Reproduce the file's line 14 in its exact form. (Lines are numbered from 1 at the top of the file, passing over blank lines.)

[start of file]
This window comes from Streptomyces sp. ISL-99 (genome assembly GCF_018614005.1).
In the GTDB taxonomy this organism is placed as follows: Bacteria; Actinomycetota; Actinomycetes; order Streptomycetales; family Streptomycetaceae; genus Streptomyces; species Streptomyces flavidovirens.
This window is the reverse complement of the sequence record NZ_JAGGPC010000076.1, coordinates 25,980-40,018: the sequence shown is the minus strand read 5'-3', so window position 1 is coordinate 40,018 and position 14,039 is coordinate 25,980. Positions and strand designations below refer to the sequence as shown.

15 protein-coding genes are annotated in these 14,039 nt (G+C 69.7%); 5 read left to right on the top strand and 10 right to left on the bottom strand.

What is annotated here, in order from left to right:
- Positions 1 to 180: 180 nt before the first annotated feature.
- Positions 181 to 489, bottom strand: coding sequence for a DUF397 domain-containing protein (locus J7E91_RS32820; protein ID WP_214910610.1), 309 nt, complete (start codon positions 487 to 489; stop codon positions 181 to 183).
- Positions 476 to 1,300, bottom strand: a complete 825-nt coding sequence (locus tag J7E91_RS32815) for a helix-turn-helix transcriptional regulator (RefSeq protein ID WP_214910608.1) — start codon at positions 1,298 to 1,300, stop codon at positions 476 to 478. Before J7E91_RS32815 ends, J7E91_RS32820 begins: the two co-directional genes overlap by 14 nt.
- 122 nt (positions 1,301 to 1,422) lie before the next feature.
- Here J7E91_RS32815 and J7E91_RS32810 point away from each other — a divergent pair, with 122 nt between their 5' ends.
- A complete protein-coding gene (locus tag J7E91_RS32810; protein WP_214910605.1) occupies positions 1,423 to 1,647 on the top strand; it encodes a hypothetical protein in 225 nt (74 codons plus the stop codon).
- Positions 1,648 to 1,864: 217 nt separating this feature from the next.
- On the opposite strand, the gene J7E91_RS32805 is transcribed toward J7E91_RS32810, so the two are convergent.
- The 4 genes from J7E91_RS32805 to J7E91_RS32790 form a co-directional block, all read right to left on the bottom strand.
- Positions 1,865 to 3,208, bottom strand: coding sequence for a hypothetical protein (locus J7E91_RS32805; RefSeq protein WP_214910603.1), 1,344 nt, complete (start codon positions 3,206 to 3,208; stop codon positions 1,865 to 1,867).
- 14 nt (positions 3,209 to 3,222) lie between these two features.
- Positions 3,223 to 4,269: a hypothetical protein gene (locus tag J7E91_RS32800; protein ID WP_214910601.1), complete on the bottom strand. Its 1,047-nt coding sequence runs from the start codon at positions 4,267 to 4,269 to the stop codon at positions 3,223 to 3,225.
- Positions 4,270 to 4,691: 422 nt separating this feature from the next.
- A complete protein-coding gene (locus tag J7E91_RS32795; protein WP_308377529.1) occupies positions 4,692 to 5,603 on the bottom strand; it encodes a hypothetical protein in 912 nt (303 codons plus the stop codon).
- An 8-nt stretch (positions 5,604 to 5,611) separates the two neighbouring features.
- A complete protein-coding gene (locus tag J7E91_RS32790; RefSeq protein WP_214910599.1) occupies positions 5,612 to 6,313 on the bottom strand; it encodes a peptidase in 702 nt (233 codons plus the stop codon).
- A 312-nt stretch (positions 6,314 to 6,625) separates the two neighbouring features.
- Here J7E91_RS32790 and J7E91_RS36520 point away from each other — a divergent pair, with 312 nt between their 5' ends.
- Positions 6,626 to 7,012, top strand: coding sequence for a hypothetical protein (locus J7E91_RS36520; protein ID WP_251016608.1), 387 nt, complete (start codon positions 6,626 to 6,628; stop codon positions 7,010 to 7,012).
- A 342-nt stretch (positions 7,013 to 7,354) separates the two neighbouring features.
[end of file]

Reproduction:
- The 4 genes from J7E91_RS32805 to J7E91_RS32790 form a co-directional block, all read right to left on the bottom strand.